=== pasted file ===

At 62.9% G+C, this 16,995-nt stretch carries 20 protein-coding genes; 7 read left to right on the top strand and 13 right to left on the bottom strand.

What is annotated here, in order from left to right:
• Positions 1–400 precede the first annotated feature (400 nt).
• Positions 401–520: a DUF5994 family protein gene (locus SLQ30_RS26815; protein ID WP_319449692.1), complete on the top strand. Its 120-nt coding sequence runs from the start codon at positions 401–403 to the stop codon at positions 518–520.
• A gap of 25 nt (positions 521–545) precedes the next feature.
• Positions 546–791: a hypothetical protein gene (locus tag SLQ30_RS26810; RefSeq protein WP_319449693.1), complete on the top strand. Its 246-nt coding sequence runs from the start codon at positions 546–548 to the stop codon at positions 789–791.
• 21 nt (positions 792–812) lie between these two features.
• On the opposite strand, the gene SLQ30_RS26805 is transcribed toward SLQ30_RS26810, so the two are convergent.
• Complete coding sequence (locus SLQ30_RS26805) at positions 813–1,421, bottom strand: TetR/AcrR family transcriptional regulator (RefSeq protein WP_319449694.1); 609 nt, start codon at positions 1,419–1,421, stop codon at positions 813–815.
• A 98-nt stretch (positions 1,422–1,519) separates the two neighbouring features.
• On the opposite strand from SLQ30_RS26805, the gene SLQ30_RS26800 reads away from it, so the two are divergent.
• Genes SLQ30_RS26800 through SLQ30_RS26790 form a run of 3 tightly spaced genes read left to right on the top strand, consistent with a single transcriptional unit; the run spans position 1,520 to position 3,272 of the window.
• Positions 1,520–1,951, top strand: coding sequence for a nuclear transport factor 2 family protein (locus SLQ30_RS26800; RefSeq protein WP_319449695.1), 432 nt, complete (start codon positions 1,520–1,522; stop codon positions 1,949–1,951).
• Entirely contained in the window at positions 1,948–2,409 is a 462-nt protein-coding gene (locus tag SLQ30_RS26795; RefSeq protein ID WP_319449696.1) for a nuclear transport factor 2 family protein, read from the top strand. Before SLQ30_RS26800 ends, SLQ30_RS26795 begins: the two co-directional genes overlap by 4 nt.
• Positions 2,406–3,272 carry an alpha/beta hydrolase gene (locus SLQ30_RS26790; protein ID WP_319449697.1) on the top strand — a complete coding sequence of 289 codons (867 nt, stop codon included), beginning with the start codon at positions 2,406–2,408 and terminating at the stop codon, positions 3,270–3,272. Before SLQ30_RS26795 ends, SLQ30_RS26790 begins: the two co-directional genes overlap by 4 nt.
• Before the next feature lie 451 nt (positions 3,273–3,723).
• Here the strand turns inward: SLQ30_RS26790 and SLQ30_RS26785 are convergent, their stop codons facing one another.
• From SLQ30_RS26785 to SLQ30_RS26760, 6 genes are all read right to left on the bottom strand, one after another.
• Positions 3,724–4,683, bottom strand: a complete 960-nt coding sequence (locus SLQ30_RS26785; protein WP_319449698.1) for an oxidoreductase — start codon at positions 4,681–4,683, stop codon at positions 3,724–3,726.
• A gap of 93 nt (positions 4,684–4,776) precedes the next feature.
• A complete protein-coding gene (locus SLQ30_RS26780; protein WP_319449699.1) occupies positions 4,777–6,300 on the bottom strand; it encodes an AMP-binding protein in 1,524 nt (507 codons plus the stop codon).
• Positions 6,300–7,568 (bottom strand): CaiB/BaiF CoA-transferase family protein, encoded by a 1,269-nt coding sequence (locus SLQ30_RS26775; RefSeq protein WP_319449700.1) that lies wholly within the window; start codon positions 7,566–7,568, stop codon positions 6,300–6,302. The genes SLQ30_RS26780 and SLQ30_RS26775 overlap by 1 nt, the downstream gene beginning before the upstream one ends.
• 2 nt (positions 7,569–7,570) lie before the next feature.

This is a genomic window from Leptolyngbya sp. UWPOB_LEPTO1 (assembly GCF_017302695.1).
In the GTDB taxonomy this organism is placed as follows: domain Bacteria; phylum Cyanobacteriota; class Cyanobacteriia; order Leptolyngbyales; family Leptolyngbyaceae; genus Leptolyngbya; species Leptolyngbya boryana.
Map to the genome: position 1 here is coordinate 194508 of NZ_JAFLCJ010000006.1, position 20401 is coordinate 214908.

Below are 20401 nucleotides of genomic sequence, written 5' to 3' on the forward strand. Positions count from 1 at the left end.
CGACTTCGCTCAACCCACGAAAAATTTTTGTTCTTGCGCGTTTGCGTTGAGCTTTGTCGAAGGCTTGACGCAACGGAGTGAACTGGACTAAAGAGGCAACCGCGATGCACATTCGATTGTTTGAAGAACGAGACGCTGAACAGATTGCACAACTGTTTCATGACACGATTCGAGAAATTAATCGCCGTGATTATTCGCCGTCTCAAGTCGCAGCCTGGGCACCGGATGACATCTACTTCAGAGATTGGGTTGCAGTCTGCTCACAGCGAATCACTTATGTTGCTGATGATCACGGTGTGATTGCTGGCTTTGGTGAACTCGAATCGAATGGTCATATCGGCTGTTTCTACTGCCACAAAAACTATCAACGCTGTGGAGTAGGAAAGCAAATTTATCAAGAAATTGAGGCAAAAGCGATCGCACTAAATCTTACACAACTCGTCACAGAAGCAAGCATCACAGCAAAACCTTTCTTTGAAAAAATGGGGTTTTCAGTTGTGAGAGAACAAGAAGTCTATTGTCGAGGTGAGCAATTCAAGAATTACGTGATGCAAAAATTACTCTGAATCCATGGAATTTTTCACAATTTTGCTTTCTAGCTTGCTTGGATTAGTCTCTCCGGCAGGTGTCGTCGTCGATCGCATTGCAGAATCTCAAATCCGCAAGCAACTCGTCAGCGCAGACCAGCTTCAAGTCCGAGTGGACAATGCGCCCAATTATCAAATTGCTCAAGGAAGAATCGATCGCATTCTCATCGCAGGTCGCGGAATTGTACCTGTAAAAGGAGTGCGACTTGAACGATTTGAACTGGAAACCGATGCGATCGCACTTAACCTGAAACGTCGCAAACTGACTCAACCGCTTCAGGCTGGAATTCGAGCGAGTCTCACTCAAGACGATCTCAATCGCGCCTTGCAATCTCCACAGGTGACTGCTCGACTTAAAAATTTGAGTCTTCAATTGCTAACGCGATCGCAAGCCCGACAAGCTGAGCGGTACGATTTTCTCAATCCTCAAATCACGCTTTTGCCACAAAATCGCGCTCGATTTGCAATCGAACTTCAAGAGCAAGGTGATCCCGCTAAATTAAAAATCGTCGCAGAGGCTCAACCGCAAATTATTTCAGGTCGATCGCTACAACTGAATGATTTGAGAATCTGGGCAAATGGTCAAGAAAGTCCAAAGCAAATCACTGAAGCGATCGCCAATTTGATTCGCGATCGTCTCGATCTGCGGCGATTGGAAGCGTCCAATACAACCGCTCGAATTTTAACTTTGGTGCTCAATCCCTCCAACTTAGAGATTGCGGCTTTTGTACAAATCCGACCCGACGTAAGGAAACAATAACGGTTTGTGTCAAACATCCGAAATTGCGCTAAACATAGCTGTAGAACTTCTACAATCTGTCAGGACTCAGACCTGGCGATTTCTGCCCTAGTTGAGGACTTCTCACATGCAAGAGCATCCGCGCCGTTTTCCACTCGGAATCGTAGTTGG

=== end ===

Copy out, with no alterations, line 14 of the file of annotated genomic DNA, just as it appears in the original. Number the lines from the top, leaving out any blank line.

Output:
• Entirely contained in the window at positions 1,948–2,409 is a 462-nt protein-coding gene (locus tag SLQ30_RS26795; RefSeq protein ID WP_319449696.1) for a nuclear transport factor 2 family protein, read from the top strand. Before SLQ30_RS26800 ends, SLQ30_RS26795 begins: the two co-directional genes overlap by 4 nt.